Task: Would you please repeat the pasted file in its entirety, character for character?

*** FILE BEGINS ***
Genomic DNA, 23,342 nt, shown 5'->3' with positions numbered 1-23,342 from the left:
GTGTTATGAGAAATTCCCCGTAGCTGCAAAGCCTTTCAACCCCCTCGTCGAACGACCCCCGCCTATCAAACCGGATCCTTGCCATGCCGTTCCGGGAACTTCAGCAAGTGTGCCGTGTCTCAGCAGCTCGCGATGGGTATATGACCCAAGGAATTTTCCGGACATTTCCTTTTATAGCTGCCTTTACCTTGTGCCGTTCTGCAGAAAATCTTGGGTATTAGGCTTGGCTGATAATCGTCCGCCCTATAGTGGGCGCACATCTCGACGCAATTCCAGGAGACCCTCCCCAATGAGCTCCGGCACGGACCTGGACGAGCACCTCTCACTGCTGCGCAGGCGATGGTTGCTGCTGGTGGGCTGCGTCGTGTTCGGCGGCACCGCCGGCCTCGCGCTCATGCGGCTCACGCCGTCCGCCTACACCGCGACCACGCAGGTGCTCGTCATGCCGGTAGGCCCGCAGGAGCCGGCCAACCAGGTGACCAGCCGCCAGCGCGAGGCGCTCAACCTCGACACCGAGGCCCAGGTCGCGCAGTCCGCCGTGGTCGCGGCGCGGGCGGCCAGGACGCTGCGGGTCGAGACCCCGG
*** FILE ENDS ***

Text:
Genomic DNA, 23,342 nt, shown 5'->3' with positions numbered 1-23,342 from the left:
GTGTTATGAGAAATTCCCCGTAGCTGCAAAGCCTTTCAACCCCCTCGTCGAACGACCCCCGCCTATCAAACCGGATCCTTGCCATGCCGTTCCGGGAACTTCAGCAAGTGTGCCGTGTCTCAGCAGCTCGCGATGGGTATATGACCCAAGGAATTTTCCGGACATTTCCTTTTATAGCTGCCTTTACCTTGTGCCGTTCTGCAGAAAATCTTGGGTATTAGGCTTGGCTGATAATCGTCCGCCCTATAGTGGGCGCACATCTCGACGCAATTCCAGGAGACCCTCCCCAATGAGCTCCGGCACGGACCTGGACGAGCACCTCTCACTGCTGCGCAGGCGATGGTTGCTGCTGGTGGGCTGCGTCGTGTTCGGCGGCACCGCCGGCCTCGCGCTCATGCGGCTCACGCCGTCCGCCTACACCGCGACCACGCAGGTGCTCGTCATGCCGGTAGGCCCGCAGGAGCCGGCCAACCAGGTGACCAGCCGCCAGCGCGAGGCGCTCAACCTCGACACCGAGGCCCAGGTCGCGCAGTCCGCCGTGGTCGCGGCGCGGGCGGCCAGGACGCTGCGGGTCGAGACCCCGG